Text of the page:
A legal battle in the South China Sea
The Philippines’ arbitral proceedings against China regarding the dispute in the South China Sea are now officially under way in the Netherlands. President Aquino’s administration initiated arbitration proceedings against China under Annex VII of the 1982 United Nations Convention on the Law of the Sea (UNCLOS) on Jan 22, 2013. In response to the Philippines’ lawsuit, the People’s Republic of China on Feb 19 rejected the diplomatic note and its attached notification from Manila.
The Tribunal proceedings will be followed closely not only by Filipino and Chinese authorities, but also by the other four claimants involved in the dispute, namely Brunei, Malaysia, Taiwan and Vietnam. Among them, the Vietnamese authorities are the strongest opponents to the Chinese claims, even though it is unlikely that Hanoi will follow Manila in seeking international legal recource to challenge Beijing.
Part of the process is meant to determine if the tribunal has jurisdiction over Manila’s complaint. The case will only proceed once the tribunal decides that the complaint filed by the Philippines has legal merit and falls under its jurisdiction. In any case, the Philippines assert that China’s so-called nine-dash-line claim, which virtually encompasses the entire South China Sea, including sections that have been declared as whose own maritime zone, is contrary to UNCLOS and thus unlawful.
Although the map with the nine-dash line is said, according to Chinese sources, to have been published in 1947 or 1948 by the Chinese Ministry of Interior (that is, prior to the creation of the People’s Republic of China), China officially relied on the map for the first time in its response to the 2009 Joint Submission to the UN Commission on the Limits of the Continental Shelf (CLCS) of Vietnam and Malaysia. “To this day—write Florian Dupuy and Pierre-Marie Dupuy in a recent article published by ‘The American Journal of International Law’– the purpose behind the recent production of the map remains uncertain, as China has not clarified whether the map is to be understood as evidence supporting its claim or merely as a graphical depiction of it. More generally, it is uncertain whether the map has any legal relevance to the delimitation of China’s boundaries in the South China Sea.”
In this context, the question arises whether the map could indeed be considered as evidence in support of China’s claim. “Maps do not constitute titles in international law. The principle that emerges from international jurisprudence and doctrinal discussions is that cartographic materials do not by themselves have any legal value,” the two experts state. And it would probably be essential to know if an international court or tribunal will agree to take into account the nine-dashline map when adjudicating a potential sovereignty claim by China regarding the South China Sea.
Secondly, the Tribunal is asked to clarify if China can make its claims for land, including islands. This implies that the Tribunal will need to make a ruling on whether certain “islands” occupied by China are in fact islands. China does not distinguish between insular features that qualify as “islands” within the meaning of UNCLOS (and which would thereby generate rights to a full Exclusive Economic Zone and continental shelf) and those qualifying as “rocks” (which would thereby generate rights only to internal and territorial waters). As established by Article 121 of the UNCLOS, “Rocks which cannot sustain human habitation or economic life of their own shall have no exclusive economic zone or continental shelf.” This means that only features above water are considered islands capable of supporting a 12-mile territorial sea. Until today, China has never provided a legal clarification of its territorial claims in the South China Sea, basing its maritime claims on its land sovereignty.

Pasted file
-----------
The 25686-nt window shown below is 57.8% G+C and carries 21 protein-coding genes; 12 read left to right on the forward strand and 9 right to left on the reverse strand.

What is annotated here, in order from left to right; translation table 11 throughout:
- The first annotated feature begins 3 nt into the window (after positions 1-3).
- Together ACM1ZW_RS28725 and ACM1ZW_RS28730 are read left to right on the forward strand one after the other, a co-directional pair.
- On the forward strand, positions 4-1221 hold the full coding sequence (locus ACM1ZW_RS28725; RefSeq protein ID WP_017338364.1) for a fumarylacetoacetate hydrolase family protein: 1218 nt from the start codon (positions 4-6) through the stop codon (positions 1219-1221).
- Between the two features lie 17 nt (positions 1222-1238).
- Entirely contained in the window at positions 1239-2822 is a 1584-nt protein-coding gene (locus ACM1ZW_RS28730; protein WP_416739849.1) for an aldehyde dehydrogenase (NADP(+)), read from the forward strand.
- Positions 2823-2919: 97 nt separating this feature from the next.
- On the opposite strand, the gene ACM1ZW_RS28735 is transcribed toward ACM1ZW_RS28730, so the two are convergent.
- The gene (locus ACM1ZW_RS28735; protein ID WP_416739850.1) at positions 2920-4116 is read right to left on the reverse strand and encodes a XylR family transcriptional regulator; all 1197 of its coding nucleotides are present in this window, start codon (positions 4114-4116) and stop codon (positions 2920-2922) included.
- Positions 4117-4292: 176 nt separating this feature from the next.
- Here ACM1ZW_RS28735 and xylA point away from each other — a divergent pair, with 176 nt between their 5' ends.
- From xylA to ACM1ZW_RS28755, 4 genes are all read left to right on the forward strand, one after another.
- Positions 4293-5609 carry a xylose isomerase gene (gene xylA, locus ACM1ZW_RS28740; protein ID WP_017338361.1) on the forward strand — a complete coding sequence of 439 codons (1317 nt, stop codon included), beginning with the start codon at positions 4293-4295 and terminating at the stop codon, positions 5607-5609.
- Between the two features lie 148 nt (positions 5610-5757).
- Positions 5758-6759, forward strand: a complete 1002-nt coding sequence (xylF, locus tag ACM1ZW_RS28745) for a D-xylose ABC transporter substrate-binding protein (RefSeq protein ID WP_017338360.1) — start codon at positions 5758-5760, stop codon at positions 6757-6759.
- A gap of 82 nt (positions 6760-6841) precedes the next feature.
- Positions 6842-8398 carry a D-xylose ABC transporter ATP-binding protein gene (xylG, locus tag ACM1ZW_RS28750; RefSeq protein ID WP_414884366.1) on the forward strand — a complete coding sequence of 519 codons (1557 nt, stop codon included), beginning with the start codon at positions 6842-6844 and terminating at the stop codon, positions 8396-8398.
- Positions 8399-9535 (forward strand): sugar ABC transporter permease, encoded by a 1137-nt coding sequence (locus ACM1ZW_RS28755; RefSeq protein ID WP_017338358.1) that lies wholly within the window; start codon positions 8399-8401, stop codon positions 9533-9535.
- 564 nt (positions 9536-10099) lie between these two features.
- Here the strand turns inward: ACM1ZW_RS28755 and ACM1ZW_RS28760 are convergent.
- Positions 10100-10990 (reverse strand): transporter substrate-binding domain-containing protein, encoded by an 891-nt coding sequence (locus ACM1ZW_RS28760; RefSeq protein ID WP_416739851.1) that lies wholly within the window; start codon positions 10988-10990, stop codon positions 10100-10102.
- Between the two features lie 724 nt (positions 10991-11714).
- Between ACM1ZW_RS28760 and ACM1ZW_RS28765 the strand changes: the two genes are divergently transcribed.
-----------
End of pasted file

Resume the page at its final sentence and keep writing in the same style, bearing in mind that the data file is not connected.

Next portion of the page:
Last but not least, the Tribunal will also have to rule on whether China’s claims to “historic rights” give it legal rights to the resources inside the nine-dashline. The first Chinese chronological reference to “historic rights” is found in China’s Exclusive Economic Zone and Continental Shelf Act of June 26, 1998.
Both Vietnamese and the Filipino authorities argue that China has no right to resources outside the 12 nautical miles of territorial sea. “In the South China Sea—East Sea as referred to by the Vietnamese–China is unable to present historical evidence of its claim. Its territory was historically limited to Hainan island; thus the Chinese used force to illegally occupy rocks, features and islands in the Paracel and Spratly archipelagos,” Prof. Pham Dang Phuoc, Rector of Pham Van Dong University, remarked at the end of the workshop ‘Sovereignty over Paracel and Spratly Archipelagos: Historical and Legal Aspects’, held in Quang Ngai at the end of April.
While the position China would adopt in a hypothetical dispute settlement procedure is unknown, “no international court or tribunal would agree to base its decision on arguments and contested evidence to the effect that China was the first country (several hundred years ago) to explore the South China Sea and discover, name, and administer its islands. Mere reliance on alleged historical evidence of the kind invoked by Chinese commentators is insufficient to establish sovereignty over the waters enclosed by the nine-dash line or the islands of the South China Sea,” Florian Dupuy and Pierre-Marie Dupuy underline in their article.